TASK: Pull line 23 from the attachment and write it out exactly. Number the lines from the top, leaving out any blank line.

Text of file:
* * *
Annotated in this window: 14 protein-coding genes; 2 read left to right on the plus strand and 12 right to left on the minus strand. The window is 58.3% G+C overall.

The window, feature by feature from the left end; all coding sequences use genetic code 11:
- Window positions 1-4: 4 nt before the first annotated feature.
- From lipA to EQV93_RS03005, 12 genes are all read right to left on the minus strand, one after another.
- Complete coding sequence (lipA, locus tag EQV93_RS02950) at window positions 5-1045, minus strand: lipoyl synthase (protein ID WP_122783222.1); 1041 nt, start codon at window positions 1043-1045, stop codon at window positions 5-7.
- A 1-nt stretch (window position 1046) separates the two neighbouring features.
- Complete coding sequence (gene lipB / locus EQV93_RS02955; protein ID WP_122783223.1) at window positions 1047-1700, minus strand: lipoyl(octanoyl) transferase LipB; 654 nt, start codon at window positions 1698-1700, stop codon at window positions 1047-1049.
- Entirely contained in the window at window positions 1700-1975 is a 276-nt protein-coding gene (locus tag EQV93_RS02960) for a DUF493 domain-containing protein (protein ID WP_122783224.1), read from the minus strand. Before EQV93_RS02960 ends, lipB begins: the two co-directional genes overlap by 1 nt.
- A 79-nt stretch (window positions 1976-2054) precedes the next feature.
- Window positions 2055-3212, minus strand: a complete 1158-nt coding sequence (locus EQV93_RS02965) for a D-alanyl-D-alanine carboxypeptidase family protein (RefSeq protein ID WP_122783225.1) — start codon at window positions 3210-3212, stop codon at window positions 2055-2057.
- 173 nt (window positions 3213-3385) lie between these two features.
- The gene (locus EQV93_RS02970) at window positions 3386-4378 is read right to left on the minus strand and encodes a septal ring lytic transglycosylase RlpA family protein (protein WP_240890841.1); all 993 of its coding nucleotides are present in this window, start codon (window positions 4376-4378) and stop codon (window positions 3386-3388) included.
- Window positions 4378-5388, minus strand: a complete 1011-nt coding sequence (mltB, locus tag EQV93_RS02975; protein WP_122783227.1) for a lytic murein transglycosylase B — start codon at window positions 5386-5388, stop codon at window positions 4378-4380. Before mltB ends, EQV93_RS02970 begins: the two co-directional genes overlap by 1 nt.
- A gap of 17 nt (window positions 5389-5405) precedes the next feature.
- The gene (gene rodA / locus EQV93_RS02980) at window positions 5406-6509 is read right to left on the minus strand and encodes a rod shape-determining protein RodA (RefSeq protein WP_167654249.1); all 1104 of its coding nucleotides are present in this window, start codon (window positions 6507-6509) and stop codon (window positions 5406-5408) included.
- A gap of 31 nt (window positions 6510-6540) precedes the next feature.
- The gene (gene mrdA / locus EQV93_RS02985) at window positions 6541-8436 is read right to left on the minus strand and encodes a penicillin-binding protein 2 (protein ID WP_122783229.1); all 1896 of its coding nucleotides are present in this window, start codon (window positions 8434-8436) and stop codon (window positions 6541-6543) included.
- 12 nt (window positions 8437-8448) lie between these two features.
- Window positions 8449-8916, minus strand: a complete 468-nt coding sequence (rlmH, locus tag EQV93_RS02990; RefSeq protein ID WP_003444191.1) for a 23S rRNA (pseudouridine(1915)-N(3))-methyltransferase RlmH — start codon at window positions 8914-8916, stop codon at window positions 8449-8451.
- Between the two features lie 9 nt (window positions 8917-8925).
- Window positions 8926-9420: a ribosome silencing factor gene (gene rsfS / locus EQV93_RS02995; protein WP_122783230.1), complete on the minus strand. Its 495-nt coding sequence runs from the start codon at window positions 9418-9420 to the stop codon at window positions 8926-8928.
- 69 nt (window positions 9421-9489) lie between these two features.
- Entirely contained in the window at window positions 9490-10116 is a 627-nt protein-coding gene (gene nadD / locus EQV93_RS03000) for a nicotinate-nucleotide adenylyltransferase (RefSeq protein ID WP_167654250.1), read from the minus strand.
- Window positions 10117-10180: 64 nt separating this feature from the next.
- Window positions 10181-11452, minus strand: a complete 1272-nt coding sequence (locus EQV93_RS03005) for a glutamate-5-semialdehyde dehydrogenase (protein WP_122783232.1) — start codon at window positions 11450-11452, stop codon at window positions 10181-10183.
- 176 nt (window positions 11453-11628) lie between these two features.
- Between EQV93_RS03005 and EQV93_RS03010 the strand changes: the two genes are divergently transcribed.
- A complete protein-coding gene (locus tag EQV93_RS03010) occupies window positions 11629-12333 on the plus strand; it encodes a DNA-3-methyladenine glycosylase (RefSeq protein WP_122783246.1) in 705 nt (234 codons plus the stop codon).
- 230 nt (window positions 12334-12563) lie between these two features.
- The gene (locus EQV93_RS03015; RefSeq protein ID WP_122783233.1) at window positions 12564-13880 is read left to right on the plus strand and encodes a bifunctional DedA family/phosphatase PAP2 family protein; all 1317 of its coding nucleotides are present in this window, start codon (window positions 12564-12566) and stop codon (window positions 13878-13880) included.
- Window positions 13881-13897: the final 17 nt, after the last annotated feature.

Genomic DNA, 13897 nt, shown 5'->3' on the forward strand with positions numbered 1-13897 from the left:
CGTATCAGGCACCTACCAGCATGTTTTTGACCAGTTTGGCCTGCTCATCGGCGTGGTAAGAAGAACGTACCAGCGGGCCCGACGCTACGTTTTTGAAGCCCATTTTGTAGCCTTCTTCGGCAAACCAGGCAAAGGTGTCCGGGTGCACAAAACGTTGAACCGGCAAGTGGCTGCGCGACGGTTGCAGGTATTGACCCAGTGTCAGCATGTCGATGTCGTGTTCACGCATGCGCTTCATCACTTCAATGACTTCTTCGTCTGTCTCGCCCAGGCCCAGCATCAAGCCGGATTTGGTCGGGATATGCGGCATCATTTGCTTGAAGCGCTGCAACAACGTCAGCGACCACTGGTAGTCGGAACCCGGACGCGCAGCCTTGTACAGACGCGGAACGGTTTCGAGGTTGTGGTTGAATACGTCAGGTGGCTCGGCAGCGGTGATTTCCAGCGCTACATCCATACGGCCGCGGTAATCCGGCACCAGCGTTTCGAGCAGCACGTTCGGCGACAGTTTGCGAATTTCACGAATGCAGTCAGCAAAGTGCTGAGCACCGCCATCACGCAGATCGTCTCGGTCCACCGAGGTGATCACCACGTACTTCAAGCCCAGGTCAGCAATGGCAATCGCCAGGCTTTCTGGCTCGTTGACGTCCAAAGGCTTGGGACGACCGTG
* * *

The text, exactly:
- Entirely contained in the window at window positions 9490-10116 is a 627-nt protein-coding gene (gene nadD / locus EQV93_RS03000) for a nicotinate-nucleotide adenylyltransferase (RefSeq protein ID WP_167654250.1), read from the minus strand.